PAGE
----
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Geography and Landscape


Forested New Brunswick covers almost 75,000 km2 and is the easternmost and largest of the Atlantic maritime provinces. The province is bordered to the north by Chaleur Bay and the province of Quebec; to the east by the Gulf of St. Lawrence, the Northumberland Strait and the province of Nova Scotia; to the south by Fundy Bay; to the west by the US state of Maine.

New Brunswick Satellite PhotoNew Brunswick Satellite PhotoPhoto: Public domain


Part of the seashore has dangerous cliffs and rocky shores. The coast also consists of dunes, sandy beaches and saltwater marshes. Furthermore, the province consists of agricultural areas and a mountainous interior with impenetrable forests.

New Brunswick is surrounded by water on three sides (2400 km coastline) and has to deal with large tidal differences. The tides at Fundy Bay near Aukac are among the highest in the world with a difference between low and high tide of ten to sixteen metres. The tide line is characterised by rugged seaweed-covered cliffs, caves and steep rock formations. The action of the water has created rock formations in the shape of flower pots in Rocky Provincial Park. Twice a day, more than 100 billion tonnes of water wash in and out of the bay, the so-called 'tidal bore'.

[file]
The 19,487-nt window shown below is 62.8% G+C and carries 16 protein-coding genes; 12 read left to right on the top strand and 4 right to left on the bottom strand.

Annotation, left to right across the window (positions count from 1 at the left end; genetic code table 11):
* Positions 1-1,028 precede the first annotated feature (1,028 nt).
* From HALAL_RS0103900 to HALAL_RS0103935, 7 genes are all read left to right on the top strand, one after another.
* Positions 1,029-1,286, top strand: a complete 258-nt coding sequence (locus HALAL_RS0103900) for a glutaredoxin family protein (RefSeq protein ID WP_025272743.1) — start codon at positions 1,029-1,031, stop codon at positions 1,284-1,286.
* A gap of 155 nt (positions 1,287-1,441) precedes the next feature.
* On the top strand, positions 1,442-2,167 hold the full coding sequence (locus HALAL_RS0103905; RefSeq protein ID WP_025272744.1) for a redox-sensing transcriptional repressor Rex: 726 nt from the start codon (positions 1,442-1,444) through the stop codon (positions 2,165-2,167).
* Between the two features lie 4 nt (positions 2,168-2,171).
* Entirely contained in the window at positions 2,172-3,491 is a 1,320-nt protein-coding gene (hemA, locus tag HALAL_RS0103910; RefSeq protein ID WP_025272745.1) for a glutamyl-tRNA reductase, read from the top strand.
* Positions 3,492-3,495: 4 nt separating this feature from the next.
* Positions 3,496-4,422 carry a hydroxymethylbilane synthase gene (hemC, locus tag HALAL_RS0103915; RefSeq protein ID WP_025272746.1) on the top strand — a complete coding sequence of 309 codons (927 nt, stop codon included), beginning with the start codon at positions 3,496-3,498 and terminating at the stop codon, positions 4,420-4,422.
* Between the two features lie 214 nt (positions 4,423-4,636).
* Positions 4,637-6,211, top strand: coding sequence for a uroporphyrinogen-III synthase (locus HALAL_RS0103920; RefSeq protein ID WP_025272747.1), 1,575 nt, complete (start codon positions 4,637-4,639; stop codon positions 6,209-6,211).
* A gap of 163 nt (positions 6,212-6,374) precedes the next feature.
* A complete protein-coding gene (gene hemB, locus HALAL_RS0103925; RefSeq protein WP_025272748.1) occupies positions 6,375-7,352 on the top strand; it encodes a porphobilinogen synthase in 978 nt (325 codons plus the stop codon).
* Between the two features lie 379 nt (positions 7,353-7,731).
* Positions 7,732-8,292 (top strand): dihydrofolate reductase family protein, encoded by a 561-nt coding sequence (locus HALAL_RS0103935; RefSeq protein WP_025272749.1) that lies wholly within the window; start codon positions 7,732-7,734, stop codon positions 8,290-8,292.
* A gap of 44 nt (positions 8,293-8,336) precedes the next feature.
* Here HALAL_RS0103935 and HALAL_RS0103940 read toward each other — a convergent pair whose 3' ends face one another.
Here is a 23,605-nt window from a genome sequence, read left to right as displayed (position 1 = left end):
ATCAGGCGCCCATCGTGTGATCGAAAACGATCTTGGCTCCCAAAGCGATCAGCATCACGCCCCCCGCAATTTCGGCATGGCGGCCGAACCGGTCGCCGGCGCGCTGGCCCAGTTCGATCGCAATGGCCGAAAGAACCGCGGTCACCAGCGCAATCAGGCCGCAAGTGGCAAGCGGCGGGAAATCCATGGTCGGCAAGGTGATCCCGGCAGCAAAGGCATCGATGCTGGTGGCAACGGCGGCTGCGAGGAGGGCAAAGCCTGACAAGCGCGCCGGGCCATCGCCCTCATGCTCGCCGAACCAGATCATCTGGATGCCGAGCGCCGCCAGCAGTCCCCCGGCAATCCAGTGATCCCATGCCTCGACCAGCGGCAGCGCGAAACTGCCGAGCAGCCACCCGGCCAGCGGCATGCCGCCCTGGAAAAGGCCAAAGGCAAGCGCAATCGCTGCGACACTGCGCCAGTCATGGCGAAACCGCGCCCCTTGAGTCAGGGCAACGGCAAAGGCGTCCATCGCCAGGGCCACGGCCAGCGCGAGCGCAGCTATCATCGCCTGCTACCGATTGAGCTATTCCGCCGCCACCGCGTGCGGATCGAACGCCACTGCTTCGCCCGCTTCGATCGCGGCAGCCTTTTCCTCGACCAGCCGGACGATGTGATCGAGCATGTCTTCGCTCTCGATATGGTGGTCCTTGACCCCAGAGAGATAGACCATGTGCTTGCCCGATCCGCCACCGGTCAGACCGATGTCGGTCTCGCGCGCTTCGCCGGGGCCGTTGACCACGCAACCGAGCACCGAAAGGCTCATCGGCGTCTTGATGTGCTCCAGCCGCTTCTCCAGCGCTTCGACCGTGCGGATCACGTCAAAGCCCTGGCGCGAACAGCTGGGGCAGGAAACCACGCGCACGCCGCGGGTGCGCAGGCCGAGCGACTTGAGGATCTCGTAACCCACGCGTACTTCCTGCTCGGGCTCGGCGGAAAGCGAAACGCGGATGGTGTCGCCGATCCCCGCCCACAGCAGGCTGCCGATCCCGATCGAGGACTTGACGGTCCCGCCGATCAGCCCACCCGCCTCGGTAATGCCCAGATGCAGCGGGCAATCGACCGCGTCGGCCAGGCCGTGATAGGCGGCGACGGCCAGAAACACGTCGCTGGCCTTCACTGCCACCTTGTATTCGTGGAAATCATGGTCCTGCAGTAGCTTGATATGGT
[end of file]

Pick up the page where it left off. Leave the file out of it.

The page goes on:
Typical example of flower pots, New BrunswickTypical example of flower pots, New BrunswickPhoto: Share Bear / Marku1988 in het publieke domein

New Brunswick is home to Canada's oldest city, Saint John. The River Valley Scenic Drive runs along the 724-kilometre-long Saint John River. Along the route are the Grand Falls, hilly farmland, peninsulas and islands.


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CIA - World Factbook

BBC - Country Profiles

Last updated April 2022
Copyright: Team Landenweb